The Modern Day Geek

Introduction:

When I began studying at Portland State University I noticed a trend. Many of my classes, from math to chemistry, seemed to have pretty balanced demographics, but then when I went to my computer science classes they were overwhelmingly dominated by white males. I became curious, what factors made it more likely for someone like me to end up in this class than someone of a different gender or ethnicity. Looking ahead to the career that I hope to have in the future I looked towards many of the biggest companies in the field to see if they were facing the same gender and ethnic deficits that I see in my classes, and it was quite clear that they were. For my looking in the mirror blog post I chose to look at how modern programmers are portrayed in media, specifically in the movie The Social Network and the television shows Silicon Valley and Mr. Robot. Popular culture largely depicts programmers, software engineers or “tech savvy” people as males, and this portrayal has far reaching implications in our society. 

The Social Network:

The Social Network is a movie that is loosely based on the creation of the social media platform Facebook, and also on some of the lawsuits and controversy that came from it’s inception. The main character Mark Zuckerberg, who eventually creates Facebook, played by Jesse Eisenberg, displays some of the characteristics that we see in older nerd tropes including being an introvert, problems with communication, and being very smart. Where there were some surprises for the portrayal of programmers is in the supporting cast. Justin Timberlake plays Sean Parker, the creator of the music application Napster, Andrew Garfield plays Eduardo Saverin, the cofounder of Facebook, as well as Armie Hammer who plays the Winklevoss twins, two fellow students of Mr. Zuckerberg who would end up sueing him for stealing their idea. All of these characters brought a different view of programmers and software developers as members of select fraternities and privileged groups, generally living a life of glamour and being a part of the “cool crowd”. Ying-bei Wang points out in Facebook, Made in Harvard: Youth, Stereotypes, and Exclusivity in the Information Age that “The Social Network does an outstanding work transforming a computer geek into a hero of the Information Age.” and how “with the arrival of the Information Age, geeks have enjoyed more positive evaluation because of their computer skills.” This is a new light that we see programmers, techies, and geeks being portrayed in, but it still carries some of the same tropes from earlier years.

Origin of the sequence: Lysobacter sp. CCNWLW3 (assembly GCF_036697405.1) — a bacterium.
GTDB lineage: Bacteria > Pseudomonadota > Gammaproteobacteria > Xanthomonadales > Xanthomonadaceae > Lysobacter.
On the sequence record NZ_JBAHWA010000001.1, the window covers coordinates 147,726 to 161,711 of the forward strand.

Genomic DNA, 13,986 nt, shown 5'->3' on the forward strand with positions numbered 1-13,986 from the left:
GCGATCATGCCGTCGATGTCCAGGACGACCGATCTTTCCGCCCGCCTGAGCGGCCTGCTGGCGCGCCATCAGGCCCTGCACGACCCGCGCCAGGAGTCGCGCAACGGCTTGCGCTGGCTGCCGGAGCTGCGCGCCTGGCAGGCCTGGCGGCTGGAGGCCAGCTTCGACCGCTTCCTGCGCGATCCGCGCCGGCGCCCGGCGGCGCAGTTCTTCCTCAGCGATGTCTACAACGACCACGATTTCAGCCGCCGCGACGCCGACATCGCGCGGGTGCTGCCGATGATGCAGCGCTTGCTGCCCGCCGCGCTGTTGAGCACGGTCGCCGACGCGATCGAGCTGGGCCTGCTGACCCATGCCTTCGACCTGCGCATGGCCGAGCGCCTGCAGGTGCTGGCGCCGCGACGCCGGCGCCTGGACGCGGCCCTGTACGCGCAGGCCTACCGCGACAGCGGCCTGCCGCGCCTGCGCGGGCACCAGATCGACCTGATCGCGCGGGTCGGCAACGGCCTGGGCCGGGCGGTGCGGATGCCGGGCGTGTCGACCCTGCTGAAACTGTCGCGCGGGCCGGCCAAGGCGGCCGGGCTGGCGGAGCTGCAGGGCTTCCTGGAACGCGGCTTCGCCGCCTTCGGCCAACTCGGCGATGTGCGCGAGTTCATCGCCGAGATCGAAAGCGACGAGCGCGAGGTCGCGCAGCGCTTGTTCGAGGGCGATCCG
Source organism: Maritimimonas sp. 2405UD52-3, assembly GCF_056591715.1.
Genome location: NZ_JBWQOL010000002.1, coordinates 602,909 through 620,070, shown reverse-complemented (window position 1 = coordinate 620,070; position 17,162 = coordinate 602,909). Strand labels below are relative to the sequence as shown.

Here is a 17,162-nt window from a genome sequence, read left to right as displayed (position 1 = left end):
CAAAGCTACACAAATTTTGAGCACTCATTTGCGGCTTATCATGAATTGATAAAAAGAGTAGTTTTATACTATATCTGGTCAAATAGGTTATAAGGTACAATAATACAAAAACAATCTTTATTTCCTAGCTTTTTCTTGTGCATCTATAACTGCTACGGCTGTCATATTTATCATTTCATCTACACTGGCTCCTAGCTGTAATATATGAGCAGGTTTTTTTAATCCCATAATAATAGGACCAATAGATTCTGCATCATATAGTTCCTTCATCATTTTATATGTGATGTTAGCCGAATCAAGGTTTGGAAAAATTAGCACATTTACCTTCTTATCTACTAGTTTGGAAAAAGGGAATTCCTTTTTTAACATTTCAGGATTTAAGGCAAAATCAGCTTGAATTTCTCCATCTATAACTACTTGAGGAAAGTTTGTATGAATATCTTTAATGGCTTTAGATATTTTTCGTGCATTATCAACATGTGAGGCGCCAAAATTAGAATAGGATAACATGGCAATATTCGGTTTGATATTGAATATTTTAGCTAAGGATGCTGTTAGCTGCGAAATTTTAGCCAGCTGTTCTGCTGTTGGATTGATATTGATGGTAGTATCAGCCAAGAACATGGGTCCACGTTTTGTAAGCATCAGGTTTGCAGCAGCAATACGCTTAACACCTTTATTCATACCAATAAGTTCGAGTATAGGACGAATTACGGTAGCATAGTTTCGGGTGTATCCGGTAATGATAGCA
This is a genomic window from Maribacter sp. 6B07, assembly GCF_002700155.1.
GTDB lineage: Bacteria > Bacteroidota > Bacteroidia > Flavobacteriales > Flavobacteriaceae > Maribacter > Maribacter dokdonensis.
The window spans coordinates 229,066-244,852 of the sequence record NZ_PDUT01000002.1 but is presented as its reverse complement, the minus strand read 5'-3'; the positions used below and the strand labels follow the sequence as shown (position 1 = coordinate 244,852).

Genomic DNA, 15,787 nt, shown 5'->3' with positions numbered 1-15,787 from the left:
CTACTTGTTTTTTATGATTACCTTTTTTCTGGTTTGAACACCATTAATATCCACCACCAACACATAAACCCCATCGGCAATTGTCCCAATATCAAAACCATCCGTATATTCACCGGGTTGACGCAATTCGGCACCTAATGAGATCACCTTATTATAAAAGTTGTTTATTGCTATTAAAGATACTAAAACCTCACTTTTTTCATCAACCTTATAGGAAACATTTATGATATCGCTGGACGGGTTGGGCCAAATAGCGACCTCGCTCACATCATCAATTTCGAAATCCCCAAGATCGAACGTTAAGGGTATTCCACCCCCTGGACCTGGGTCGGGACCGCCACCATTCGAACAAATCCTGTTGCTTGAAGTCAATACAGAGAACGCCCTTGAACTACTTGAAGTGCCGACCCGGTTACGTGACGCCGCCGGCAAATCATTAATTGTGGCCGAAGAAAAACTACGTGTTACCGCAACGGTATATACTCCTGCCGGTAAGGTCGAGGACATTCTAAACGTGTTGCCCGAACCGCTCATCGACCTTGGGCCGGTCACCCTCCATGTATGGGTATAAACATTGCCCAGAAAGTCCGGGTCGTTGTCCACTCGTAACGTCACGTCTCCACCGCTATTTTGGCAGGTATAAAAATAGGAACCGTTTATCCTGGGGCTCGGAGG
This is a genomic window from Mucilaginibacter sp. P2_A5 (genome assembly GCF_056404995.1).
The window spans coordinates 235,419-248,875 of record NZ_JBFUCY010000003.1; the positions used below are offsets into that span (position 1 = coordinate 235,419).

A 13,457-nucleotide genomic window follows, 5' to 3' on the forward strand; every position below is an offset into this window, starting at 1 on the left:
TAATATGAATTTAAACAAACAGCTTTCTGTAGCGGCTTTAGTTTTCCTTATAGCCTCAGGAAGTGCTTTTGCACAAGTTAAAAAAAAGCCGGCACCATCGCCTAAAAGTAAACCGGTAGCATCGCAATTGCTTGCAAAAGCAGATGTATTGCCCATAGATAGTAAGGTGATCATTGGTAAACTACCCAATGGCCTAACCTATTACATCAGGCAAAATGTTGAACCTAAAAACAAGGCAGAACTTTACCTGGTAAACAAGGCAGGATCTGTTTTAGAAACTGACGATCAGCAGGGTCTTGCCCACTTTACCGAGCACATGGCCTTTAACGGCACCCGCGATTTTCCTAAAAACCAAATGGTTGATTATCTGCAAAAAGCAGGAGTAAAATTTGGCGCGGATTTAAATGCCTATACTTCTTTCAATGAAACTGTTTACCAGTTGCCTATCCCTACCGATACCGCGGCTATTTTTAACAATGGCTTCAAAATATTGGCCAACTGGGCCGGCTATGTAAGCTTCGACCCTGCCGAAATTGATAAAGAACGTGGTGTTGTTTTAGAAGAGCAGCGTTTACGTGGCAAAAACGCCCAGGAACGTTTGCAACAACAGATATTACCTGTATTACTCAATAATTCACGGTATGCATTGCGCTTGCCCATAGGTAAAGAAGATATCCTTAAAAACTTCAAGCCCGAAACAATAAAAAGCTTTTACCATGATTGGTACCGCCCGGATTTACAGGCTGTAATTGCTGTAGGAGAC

Silicon Valley:

My next artifact that I chose to use was the fourth episode of the HBO series Silicon Valley, Fiduciary Duties. The episode revolves around the main character, Peter Hendricks, having issues with explaining his vision for the future of his company, Pied Piper, and what his software will actually do. Already this synopsis is similar to established tropes for tech-types, trouble putting a concept into words. There is a host of awkward conversations throughout the episode, from the character Peter Gregory’s address to the crowd, with the untimely inflections to his abrupt conclusion of his welcome speech, to the Pied Piper group’s conversation with a couple of paid actresses who are hired in order to get conversations going with guests at the event for members of the software development community in Silicon Valley, directly making the joke that to get these people to talk, you literally have to hire someone to coax them into it. There are plenty more jokes on physical characteristics, such as the character “Big Head” being unable to simply toss a hacky sack higher than a few feet. I do understand that Silicon Valley is meant to serve as a platform for discourse on some of the ridiculous facets and stereotypes of the tech industry in Palo Alto. While the show does bring some of the valley’s glaring deficiencies to light, it still falls back on aged jokes about the nerdy programmer for it’s main punch lines.   

Mr. Robot: